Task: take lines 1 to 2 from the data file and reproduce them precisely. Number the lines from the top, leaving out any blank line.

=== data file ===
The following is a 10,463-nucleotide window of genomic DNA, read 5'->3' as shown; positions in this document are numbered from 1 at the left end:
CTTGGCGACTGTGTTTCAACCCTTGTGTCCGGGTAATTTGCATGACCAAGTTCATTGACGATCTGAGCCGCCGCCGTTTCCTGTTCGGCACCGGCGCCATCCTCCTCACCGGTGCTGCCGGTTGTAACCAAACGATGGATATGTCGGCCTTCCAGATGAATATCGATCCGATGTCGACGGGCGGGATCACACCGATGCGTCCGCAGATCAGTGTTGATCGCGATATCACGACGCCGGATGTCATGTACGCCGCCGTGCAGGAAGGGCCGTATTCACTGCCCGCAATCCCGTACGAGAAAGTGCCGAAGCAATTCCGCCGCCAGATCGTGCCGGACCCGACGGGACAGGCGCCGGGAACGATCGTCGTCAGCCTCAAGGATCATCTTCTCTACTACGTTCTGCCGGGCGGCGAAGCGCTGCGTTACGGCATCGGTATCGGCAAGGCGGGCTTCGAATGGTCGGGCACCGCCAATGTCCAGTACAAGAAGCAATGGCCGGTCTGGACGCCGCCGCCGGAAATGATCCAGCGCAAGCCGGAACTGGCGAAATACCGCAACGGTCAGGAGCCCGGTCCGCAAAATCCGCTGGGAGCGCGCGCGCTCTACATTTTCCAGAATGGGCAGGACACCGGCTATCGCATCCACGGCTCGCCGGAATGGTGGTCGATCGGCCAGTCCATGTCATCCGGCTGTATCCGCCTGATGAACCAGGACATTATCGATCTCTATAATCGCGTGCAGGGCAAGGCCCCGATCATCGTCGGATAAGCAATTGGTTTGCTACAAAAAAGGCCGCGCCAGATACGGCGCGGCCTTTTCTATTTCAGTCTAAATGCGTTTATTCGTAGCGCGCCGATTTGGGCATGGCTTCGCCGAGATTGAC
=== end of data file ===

The following is a 10,463-nucleotide window of genomic DNA, read 5'->3' as shown; positions in this document are numbered from 1 at the left end:
CTTGGCGACTGTGTTTCAACCCTTGTGTCCGGGTAATTTGCATGACCAAGTTCATTGACGATCTGAGCCGCCGCCGTTTCCTGTTCGGCACCGGCGCCATCCTCCTCACCGGTGCTGCCGGTTGTAACCAAACGATGGATATGTCGGCCTTCCAGATGAATATCGATCCGATGTCGACGGGCGGGATCACACCGATGCGTCCGCAGATCAGTGTTGATCGCGATATCACGACGCCGGATGTCATGTACGCCGCCGTGCAGGAAGGGCCGTATTCACTGCCCGCAATCCCGTACGAGAAAGTGCCGAAGCAATTCCGCCGCCAGATCGTGCCGGACCCGACGGGACAGGCGCCGGGAACGATCGTCGTCAGCCTCAAGGATCATCTTCTCTACTACGTTCTGCCGGGCGGCGAAGCGCTGCGTTACGGCATCGGTATCGGCAAGGCGGGCTTCGAATGGTCGGGCACCGCCAATGTCCAGTACAAGAAGCAATGGCCGGTCTGGACGCCGCCGCCGGAAATGATCCAGCGCAAGCCGGAACTGGCGAAATACCGCAACGGTCAGGAGCCCGGTCCGCAAAATCCGCTGGGAGCGCGCGCGCTCTACATTTTCCAGAATGGGCAGGACACCGGCTATCGCATCCACGGCTCGCCGGAATGGTGGTCGATCGGCCAGTCCATGTCATCCGGCTGTATCCGCCTGATGAACCAGGACATTATCGATCTCTATAATCGCGTGCAGGGCAAGGCCCCGATCATCGTCGGATAAGCAATTGGTTTGCTACAAAAAAGGCCGCGCCAGATACGGCGCGGCCTTTTCTATTTCAGTCTAAATGCGTTTATTCGTAGCGCGCCGATTTGGGCATGGCTTCGCCGAGATTGAC